2. Means for applying longitudinal, lateral, posterior and anterior traction to a fractured limb which comprises a pair of side bars disposed on each side of the limb, a pair of spaced cuffs slidably mounted on each side bar, each of said cuffs having a vertically disposed slot therein,
each of said cuiis also having a vertically disposed guideway in the sides thereof Aoccupying a position above the side bar, a vertically disposed threaded member mounted in each cuff, a nut on each threaded member for adjusting said threaded member vertically with relation to the culi, a bone piercing member slidably mounted in said threaded member at one end and being mounted in an opposed cuff at its other end, a shoulder iixedly mounted on the bone piercing member adapted to fit against the bone, means for adjusting the position of the bone piercing member laterally with relation to the threaded member, expansible means mounted in said guideways and connecting the cuffs on a side bar for adjusting the position of said cuffs on said side bars.
3. In a leg splint having side bars and transverse supports secured to the bars for supporting the leg of a patient, means mounted on the bars for imparting lateral, longitudinal, posterior and anterior traction to the two portions of a fractured leg, said means comprising a pair of cuffs mounted on each bar with means for adjusting the position of the cuffs on said bars with relation to each other, bone piercing means mountedin each of said cuffs on one bar and extending through the bone to a cuff on the other side bar, means for adjusting the position of said piercing members with relation to said cuffs, the bonepiercing members having a fixed shoulder thereon for fitting against the bone.
4. In aleg splint having a limb encircling member' and side bars secured to the said member, a pair of projections on opposedportions of said member, said projections being hollow and being interiorly threaded, a threaded member mounted in said projections, each threaded member having a. transverse interiorly threaded hole therethrough, a rod/'threadably secured in said transverse hole whereby said rod may be swung with said projection as a pivot.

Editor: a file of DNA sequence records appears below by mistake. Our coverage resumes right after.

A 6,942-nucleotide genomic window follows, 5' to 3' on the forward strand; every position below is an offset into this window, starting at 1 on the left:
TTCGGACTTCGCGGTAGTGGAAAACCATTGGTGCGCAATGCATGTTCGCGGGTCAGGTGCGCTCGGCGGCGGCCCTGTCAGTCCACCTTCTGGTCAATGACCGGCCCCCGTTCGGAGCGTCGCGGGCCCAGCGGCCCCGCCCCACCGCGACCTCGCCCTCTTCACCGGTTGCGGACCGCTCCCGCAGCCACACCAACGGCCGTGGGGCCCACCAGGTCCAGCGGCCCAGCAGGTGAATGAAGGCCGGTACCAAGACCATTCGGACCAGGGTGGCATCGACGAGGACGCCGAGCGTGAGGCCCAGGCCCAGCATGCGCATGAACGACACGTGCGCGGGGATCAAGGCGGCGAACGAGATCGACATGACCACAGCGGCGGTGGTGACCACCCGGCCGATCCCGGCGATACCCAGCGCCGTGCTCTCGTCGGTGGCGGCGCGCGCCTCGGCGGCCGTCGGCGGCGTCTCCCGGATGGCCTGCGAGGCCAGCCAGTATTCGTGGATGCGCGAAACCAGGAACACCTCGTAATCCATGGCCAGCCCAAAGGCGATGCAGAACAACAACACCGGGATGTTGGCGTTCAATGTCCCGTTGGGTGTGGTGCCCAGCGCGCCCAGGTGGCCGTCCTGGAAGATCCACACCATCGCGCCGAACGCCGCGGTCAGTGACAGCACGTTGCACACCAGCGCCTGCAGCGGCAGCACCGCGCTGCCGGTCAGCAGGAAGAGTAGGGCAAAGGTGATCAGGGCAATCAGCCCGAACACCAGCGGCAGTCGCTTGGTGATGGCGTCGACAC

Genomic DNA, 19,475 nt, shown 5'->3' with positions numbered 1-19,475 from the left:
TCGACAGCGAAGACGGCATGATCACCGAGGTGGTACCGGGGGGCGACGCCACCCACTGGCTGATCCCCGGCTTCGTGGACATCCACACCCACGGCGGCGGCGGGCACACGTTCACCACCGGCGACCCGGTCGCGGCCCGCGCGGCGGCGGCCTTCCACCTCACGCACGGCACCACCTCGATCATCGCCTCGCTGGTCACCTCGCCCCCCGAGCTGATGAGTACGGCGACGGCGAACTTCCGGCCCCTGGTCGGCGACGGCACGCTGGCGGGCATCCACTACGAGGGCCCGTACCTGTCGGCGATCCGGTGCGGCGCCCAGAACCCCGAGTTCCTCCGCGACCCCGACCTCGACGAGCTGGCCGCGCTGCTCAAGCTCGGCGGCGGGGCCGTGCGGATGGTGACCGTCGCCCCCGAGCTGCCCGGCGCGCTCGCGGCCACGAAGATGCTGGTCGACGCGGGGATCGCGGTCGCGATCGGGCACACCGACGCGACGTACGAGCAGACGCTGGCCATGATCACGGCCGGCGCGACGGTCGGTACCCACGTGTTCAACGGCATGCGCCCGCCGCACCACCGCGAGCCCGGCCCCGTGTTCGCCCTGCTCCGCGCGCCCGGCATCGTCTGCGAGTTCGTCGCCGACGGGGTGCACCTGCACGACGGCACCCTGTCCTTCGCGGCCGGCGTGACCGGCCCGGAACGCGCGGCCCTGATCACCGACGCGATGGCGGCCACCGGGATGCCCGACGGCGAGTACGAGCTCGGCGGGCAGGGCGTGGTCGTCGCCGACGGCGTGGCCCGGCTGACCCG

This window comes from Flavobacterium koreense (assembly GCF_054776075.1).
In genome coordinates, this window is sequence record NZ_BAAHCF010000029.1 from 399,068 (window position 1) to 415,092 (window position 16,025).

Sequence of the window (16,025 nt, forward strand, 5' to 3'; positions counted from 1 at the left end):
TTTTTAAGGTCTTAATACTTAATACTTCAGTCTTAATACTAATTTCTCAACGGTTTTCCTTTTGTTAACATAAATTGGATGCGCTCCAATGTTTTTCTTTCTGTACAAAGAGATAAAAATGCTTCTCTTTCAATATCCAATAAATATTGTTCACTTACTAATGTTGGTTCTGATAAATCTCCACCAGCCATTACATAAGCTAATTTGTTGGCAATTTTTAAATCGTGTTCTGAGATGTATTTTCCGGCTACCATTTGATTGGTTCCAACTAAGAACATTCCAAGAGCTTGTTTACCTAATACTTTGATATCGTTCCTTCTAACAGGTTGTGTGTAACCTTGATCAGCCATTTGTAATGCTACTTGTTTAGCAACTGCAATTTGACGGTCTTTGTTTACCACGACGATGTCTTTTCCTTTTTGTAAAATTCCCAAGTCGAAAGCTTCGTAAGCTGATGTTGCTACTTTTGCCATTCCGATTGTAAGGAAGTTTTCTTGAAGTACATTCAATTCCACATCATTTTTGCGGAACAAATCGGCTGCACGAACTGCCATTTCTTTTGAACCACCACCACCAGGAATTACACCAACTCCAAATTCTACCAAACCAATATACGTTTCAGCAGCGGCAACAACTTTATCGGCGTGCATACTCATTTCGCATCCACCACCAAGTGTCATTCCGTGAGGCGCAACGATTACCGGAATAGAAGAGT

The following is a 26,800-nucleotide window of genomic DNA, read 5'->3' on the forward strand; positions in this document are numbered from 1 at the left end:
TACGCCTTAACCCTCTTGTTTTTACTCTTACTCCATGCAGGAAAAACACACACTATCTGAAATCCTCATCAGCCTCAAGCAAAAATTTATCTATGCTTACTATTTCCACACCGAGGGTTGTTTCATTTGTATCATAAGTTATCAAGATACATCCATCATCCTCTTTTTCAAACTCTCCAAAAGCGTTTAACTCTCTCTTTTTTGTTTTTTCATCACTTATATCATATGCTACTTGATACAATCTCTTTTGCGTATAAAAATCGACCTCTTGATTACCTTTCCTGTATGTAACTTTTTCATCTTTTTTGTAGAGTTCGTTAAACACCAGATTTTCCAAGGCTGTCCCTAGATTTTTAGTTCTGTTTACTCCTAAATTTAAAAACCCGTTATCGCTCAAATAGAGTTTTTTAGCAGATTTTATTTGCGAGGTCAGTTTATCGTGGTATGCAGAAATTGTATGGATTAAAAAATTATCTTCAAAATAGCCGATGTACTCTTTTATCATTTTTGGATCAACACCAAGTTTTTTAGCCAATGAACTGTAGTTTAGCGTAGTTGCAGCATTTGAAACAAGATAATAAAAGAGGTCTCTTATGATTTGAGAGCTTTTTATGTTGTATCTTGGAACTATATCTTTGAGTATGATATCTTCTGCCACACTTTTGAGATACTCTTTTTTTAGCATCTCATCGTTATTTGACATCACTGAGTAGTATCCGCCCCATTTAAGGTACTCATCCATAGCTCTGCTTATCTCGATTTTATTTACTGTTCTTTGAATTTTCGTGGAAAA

5. Means for applying universal traction to both portions of a fractured bone comprising means for supporting the limb of a patient, a pair of members adapted to be passed entirely through the bone and the leg, means supported by the means for supporting the limb of the patient and associated with the ends of the members for supporting and moving the ends of the members relative to each other in both horizontal and vertical planes, each of said members having a fixed shoulder thereon for engaging said bone.
6. Means for applying traction to fractured bones in limbs of patients comprising a pair of members adapted to be passed entirely through the bone on opposite sides of the break, means for supporting the members and the limb of the patient, means on the ends of the members for moving the members relative to each other, each of said members having a fixed shoulder thereon for engaging said bone.
7. Apparatus for setting fractures in bones in limbs of patients comprising a pair of separated members adapted to be passed through the leg and bone, means for supporting the members and the als limb of the patient, means on both ends of the separated members for moving the separated members and the bone pierced thereby independent of the other of the separated members, each of said members having a fixed shoulder thereon E for engaging said bone.
8. Means for applying traction to a fractured bone in limbs of patients comprising a pair of piercing members adapted to be passed through the bone on opposite sides of the fracture, means 4 for supporting the members and/the limb of the patient, means on both ends of the bone piercing members for adjusting the bone piercing members relative to each other, each of said members having a fixed shoulder thereon for engaging said4 bone.
9. Means for applying traction to a fractured bone in the limb of a patient comprising a pair of bone piercing members adapted to be passed entirely through the bone on opposite sides of the fracture, means for supporting the members and the limb of the patient, means on at least one end of the bone piercing members for adjusting the bone piercing members relative to each other, each of said members having a fixed shoulder thereon for engaging said bone.
10. The method of repairing a fractured bone which includes the steps of piercing the soft parts surrounding the fractured bone with a plurality of drills and driving said drills through the bone and the soft parts at points on opposite sides of the fracture so that said drills protrude from the .soft parts at both ends, providing means directly engaging the bone to prevent axial slipping of said drills through the bone, manipulating said drills to bring the sections of the fractured bone into abutting registry, and mechanically holding said drills in adjusted positions to hold said bone sections in such abutting registry throughout a knitting period.
CHARLES I. ALLEN.